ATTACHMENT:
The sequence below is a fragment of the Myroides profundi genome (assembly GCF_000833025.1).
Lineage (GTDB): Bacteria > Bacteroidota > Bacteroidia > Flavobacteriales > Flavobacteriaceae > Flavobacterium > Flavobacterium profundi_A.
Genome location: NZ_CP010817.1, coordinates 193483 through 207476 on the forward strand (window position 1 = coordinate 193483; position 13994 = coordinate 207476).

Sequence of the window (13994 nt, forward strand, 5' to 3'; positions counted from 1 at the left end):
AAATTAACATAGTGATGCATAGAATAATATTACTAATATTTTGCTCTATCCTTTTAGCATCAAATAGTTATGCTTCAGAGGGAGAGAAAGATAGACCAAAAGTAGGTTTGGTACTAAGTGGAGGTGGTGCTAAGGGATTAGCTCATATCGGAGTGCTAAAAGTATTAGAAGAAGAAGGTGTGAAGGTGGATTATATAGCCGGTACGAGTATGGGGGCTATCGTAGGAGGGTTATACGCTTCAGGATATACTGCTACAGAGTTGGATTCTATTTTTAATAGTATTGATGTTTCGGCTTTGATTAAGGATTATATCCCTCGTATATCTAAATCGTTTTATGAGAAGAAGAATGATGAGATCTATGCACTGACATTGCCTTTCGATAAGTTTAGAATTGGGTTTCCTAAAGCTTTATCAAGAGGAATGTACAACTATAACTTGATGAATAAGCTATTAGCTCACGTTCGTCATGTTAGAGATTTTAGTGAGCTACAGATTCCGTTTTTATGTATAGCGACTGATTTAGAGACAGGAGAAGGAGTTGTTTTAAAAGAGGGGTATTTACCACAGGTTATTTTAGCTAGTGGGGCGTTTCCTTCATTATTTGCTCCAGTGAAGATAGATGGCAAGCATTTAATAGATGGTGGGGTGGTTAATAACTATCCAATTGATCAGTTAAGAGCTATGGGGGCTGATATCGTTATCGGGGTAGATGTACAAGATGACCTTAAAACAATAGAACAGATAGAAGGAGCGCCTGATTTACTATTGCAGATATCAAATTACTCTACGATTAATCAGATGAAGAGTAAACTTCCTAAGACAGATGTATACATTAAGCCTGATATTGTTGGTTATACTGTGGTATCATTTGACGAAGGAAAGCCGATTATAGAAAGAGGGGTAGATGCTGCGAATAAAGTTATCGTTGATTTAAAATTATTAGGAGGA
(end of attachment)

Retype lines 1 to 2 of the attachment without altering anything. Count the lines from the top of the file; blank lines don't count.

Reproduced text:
The sequence below is a fragment of the Myroides profundi genome (assembly GCF_000833025.1).
Lineage (GTDB): Bacteria > Bacteroidota > Bacteroidia > Flavobacteriales > Flavobacteriaceae > Flavobacterium > Flavobacterium profundi_A.